Task Force students from JSIS 495C: The Arctic – A New Player in International Relations, traveled to Canada’s capital, Ottawa, from January 23rd to 30th, 2016 to engage in on-the-ground research with organizations and specialists in the field and learn about climate change and the current issues facing the Arctic region. Below are student articles of their trip and learning experience.
Our group arrived at the US Embassy Monday morning marking the official beginning of our research trip in Ottawa. We were warmly greeted by the Special Advisor for Energy and Environment, Mr. Locklear, as soon as we checked in and passed through security. He then gave us a brief tour of the architecture within the interior of the Embassy and brought us to a conference room where other officials await. There we met representatives from different departments who were prepared to share their insights and expertise on issues within the Arctic region with us. Among these were Arctic experts such as Danielle Monosson, the Deputy Counselor, and Miguel Rodrigues, who is the Arctic officer at the Embassy. During the visit, the topic of territorial dispute between US and Canada was brought up, and although the context of the responses were not unexpected, it helped us gain a clearer understanding of a unique relationship between the two neighboring nations in which they “agree to disagree” as a way to keep collaborative efforts on other issues. We also got a chance to discuss varieties of other different issues ranging from climate change, economic development, the well being of indigenous communities, to security concerns within the region. Our visit to the US embassy was particularly helpful to our research as we got a chance to discuss with the Embassy officials regarding the United State’s current chairmanship of the Arctic Council and the progress of their work towards their goals. This is a unique and beneficial opportunity as we were able to gain direct updates on the progress of projects under the United States chairmanship, particularly the development of a mental health wellness program for the indigenous population. Most importantly, we received the honor of meeting the US Ambassador to Canada himself, Bruce Heyman, and got the chance to ask him further questions on the Arctic, such as the question of promoting consciousness on Arctic issues within the United States. This topic was especially of great interest since there has been a lack of dialogue on this problem both within our research and the academic world in general. What was particularly surprising for us was the Ambassador’s statement on his belief that economic interest is what will ultimately bring consciousness to the Arctic region. Overall, we enjoyed our visit and thankful to be able to start off our trip at the US Embassy.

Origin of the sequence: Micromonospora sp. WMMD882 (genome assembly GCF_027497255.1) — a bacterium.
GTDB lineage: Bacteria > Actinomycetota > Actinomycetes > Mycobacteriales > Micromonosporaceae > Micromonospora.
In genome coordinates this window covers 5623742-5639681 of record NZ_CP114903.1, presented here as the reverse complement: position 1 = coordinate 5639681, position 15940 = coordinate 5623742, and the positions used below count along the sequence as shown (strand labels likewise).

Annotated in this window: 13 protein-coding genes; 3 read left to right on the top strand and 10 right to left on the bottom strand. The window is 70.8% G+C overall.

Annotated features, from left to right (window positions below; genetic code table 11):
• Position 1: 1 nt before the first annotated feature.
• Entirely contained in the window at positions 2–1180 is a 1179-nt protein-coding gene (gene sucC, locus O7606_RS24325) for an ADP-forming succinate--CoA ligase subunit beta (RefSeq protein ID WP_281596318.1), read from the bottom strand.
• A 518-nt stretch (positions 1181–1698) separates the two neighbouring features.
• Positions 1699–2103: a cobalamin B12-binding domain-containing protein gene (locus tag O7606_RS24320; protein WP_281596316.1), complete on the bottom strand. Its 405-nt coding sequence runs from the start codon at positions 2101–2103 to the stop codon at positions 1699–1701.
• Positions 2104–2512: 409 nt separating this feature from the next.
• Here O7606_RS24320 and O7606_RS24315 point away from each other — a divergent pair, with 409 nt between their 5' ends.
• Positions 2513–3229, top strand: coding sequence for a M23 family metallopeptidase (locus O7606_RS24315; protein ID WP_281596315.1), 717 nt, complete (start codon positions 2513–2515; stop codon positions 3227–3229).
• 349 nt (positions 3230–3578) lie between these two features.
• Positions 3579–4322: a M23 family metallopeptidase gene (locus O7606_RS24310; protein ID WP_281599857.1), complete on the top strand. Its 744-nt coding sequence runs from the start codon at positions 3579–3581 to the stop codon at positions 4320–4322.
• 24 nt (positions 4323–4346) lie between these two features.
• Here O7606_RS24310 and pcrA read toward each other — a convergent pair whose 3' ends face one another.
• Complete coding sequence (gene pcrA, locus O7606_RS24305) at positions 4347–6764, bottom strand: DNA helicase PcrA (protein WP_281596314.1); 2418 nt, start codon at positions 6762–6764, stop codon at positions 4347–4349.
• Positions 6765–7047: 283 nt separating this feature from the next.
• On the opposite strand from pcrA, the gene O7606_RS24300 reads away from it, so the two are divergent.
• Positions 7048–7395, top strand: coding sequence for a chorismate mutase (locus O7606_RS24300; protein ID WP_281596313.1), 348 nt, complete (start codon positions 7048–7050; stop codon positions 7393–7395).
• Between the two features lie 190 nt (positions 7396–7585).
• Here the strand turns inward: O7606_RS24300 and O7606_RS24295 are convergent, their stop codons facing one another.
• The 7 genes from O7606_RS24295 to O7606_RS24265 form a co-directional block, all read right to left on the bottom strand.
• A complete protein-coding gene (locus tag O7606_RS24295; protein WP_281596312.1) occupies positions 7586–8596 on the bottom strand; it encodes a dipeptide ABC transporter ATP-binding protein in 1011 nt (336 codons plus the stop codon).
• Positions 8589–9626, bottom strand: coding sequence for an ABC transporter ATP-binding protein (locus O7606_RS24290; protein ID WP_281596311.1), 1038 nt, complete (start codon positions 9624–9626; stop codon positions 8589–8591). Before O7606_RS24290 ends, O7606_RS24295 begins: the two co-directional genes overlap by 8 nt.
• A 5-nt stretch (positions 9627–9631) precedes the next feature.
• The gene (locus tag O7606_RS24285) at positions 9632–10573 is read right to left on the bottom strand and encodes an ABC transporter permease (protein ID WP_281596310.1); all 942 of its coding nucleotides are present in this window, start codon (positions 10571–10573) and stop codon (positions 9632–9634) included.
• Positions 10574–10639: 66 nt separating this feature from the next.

By: Ivalene Laohajaratsang